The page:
EU leaders urged to put economies ‘on war footing’ at Ukraine negotiations

Brussels: EU leaders are to meet in Brussels to discuss ways to radically increase military and financial support for Ukraine amid calls for member states to put their economies “on a war footing”.

Fuelled by what one diplomat said was a new “sense of urgency and immediacy” over the war in Ukraine, rhetoric on Moscow has notably hardened in the past few days.

On Thursday prime ministers are also expected to examine contentious plans to confiscate billions of euros in interest from frozen Russian assets and send the vast majority of the money to Ukraine.

Charles Michel, the president of the European council, said in a pre-summit letter to leaders: “Now that we are facing the biggest security threat since the second world war, it is high time we take radical and concrete steps to be defence-ready and put the EU’s economy on a war footing.”
Such language reflects a growing awareness that the EU must step up its campaign to help Ukraine win the war and secure its long-term defence capability. But it is also aimed at preparing the European public for big financial defence demands including joint procurement of arms.

Warning that Europeans “face a pivotal moment”, Michel said the chief task facing EU leaders was “the swift provision of military aid to Ukraine” to build on a recent initiative by Czech Republic which has managed to procure 300,000 artillery shells on the foreign markets in just three weeks.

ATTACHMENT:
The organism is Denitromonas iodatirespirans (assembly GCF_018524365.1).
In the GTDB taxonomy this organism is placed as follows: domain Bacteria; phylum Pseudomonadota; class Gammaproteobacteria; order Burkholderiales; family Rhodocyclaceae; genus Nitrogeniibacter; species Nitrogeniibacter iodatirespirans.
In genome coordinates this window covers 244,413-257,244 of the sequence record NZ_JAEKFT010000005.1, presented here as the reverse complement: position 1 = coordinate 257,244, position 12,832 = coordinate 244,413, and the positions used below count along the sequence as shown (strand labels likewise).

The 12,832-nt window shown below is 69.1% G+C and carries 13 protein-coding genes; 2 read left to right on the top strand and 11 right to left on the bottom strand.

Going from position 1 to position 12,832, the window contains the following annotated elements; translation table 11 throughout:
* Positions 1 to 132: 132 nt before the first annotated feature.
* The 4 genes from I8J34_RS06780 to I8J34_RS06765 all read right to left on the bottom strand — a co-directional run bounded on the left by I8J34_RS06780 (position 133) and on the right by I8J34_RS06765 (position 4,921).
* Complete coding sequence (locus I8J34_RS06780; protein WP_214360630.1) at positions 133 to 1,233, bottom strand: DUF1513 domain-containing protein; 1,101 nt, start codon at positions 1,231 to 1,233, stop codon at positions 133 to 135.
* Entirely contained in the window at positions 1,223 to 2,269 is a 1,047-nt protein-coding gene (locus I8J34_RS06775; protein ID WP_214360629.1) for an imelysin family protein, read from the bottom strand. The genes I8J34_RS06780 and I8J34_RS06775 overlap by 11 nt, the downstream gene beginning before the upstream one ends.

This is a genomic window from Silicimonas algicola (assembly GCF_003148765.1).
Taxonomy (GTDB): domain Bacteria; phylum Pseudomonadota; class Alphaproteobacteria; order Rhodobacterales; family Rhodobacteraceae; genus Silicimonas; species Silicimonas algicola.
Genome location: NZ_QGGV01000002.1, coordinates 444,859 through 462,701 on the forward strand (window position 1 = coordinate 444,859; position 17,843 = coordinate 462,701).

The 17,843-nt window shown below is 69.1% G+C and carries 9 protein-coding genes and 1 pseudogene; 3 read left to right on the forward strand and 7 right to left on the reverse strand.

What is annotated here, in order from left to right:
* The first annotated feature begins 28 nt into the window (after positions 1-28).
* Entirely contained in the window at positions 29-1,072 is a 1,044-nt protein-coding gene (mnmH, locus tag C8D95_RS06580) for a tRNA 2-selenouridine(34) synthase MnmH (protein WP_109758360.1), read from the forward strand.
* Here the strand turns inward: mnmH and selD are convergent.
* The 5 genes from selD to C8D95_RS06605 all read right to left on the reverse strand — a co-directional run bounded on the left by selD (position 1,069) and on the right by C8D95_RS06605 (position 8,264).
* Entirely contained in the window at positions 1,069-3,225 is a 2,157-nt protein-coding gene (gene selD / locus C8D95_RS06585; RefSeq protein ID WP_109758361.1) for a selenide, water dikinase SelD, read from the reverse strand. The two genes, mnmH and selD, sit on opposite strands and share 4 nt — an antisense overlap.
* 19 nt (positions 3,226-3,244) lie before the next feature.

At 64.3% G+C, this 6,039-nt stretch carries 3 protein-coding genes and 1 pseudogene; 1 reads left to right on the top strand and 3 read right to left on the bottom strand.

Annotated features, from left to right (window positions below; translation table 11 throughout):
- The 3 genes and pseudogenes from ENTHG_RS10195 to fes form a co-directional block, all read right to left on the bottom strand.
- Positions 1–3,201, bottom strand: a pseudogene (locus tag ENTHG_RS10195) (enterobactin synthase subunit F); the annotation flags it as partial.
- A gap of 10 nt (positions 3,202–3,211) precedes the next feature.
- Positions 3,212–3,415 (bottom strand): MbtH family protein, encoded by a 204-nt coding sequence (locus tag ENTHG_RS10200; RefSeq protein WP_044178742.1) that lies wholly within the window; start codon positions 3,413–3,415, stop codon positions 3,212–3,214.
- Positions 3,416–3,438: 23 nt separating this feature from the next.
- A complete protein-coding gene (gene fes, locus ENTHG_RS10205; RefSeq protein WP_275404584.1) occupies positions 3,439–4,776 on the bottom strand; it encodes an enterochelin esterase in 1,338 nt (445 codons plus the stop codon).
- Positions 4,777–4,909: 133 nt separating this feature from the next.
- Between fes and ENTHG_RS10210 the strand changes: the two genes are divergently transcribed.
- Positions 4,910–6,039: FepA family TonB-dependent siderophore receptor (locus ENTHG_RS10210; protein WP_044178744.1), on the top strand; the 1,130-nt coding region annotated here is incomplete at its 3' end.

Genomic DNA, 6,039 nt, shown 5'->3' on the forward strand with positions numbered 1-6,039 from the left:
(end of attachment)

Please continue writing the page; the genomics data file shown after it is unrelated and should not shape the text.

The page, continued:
One high ranking source said these arms would be delivered “in weeks” but that, longer-term, Europe needed to develop a defence policy. “For the last five to 10 years it’s been all about cutting the defence budget. Every year; now that has changed,” said the person.

On Thursday leaders will discuss the idea of defence bonds, which have been floated by some, including the French president, Emmanuel Macron, as a means of funding an increase in defence investment.

Ukraine’s neighbours, such as Estonia, favour the use of defence bonds, while frugal states, including the Netherlands and Finland, are opposed to the idea of common EU debt which would leave taxpayers on the hook for decades to come.

The alternatives – raising taxes or cutting public services to fund defence – are unpalatable to most. But one diplomat raised the possibility of mandating each country to contribute 2% of their national GDP to EU defence. This would generate as much as €80bn, they claimed.

The other big – if controversial – idea on the table is the confiscation of billions of euros in interest on Russian assets, a move that proponents say could raise €27bn in profit generated over the next four years for Ukraine.

However diplomats say the proposals are still fraught with legal difficulty.

The Kremlin said on Wednesday that such a move would be an “unprecedented violation of international law”.

One source said some G7 members had already gone further than the EU and were looking at whether they could also use the capital of Russian assets, which includes gold, cash and bonds, frozen in their countries.

Chief among leaders’ concerns is the prospect of international courts ordering all the money to be returned to Russia, wrecking Europe’s reputation as a safe haven for investors in the process.

“It is a deeply complex proposal, because it is absolutely unique and the first time ever that this has been done, with all sorts of implications in terms of legal ramification, potentially systemic, in financial, economic risks,” said one diplomat.